Social scientists have explored raves and the electronic dance music scene from two different perspectives. The cultural perspective emphasizes a sense of community and empathy for its members as the roots of the scene. From this perspective, drug use enhances these experiences. The rave has been portrayed as a youth cultural phenomenon, characterized by belonging, self-expression, acceptance, camaraderie, escape, and solidarity, and where drugs — particularly ecstasy or “E” — are often central to the scene or tools in rebellion. From the public health perspective, excessive drug use is the defining feature of rave culture. Here raves and the electronic dance music scene are perceived as dangerous drug subcultures that increased drug-related health problems in the United States. However, some debate these claims and argue that the effects of ecstasy itself are linked to feelings of closeness and solidarity at raves.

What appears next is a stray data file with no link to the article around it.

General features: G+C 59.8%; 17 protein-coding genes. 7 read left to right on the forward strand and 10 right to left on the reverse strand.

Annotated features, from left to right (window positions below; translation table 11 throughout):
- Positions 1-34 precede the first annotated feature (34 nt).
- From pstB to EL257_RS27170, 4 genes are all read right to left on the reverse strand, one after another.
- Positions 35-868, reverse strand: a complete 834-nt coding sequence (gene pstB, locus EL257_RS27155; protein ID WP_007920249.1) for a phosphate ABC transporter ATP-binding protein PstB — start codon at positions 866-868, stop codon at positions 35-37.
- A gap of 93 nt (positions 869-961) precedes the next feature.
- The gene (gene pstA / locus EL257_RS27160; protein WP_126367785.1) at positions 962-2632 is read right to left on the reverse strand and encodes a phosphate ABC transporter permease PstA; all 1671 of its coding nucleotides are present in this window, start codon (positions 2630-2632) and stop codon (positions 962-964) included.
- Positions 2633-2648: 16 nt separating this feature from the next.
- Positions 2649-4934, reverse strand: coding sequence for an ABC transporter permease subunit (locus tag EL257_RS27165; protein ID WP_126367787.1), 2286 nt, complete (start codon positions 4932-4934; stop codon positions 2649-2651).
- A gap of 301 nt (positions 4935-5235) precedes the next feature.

While typically not linked to public perceptions of rave culture, some scholars connect raves and electronic dance music culture (EDMC) to religion and spirituality. In particular, scholars point to the non-Christian religiosity of rave’s dance “ritual,” likening it to the non-denominational “new church.” Further, EDM inherits its ritualistic, chanting, and percussive elements from African, Asian, and Indigenous cultures in North America, and African American, Latino, and gay communities in Chicago and New York City in the 1970s and 1980s. Thus, youth promoted raves as place of growth, sacredness, and unity, where youth were not divided through class, ethnicity, and gender.